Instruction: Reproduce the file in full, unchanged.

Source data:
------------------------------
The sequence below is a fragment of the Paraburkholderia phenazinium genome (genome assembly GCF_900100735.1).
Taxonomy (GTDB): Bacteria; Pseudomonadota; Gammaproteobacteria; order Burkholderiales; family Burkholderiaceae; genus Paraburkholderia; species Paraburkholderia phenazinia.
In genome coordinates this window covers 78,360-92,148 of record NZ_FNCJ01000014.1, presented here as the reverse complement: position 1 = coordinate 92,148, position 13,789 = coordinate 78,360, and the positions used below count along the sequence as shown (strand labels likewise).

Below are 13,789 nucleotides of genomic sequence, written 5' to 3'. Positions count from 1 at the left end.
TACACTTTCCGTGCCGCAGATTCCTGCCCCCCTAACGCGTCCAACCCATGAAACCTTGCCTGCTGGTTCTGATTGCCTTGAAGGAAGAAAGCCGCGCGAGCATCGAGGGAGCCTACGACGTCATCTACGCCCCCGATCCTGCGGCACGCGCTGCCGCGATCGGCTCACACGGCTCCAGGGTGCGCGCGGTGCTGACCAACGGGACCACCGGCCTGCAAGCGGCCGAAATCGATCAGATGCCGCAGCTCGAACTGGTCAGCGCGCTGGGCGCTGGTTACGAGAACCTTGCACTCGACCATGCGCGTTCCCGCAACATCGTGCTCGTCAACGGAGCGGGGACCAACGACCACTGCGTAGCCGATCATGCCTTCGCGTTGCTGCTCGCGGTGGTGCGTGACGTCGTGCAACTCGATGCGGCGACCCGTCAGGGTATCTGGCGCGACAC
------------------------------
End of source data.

The sequence below is a fragment of the Paraburkholderia phenazinium genome (genome assembly GCF_900100735.1).
Taxonomy (GTDB): Bacteria; Pseudomonadota; Gammaproteobacteria; order Burkholderiales; family Burkholderiaceae; genus Paraburkholderia; species Paraburkholderia phenazinia.
In genome coordinates this window covers 78,360-92,148 of record NZ_FNCJ01000014.1, presented here as the reverse complement: position 1 = coordinate 92,148, position 13,789 = coordinate 78,360, and the positions used below count along the sequence as shown (strand labels likewise).

Below are 13,789 nucleotides of genomic sequence, written 5' to 3'. Positions count from 1 at the left end.
TACACTTTCCGTGCCGCAGATTCCTGCCCCCCTAACGCGTCCAACCCATGAAACCTTGCCTGCTGGTTCTGATTGCCTTGAAGGAAGAAAGCCGCGCGAGCATCGAGGGAGCCTACGACGTCATCTACGCCCCCGATCCTGCGGCACGCGCTGCCGCGATCGGCTCACACGGCTCCAGGGTGCGCGCGGTGCTGACCAACGGGACCACCGGCCTGCAAGCGGCCGAAATCGATCAGATGCCGCAGCTCGAACTGGTCAGCGCGCTGGGCGCTGGTTACGAGAACCTTGCACTCGACCATGCGCGTTCCCGCAACATCGTGCTCGTCAACGGAGCGGGGACCAACGACCACTGCGTAGCCGATCATGCCTTCGCGTTGCTGCTCGCGGTGGTGCGTGACGTCGTGCAACTCGATGCGGCGACCCGTCAGGGTATCTGGCGCGACAC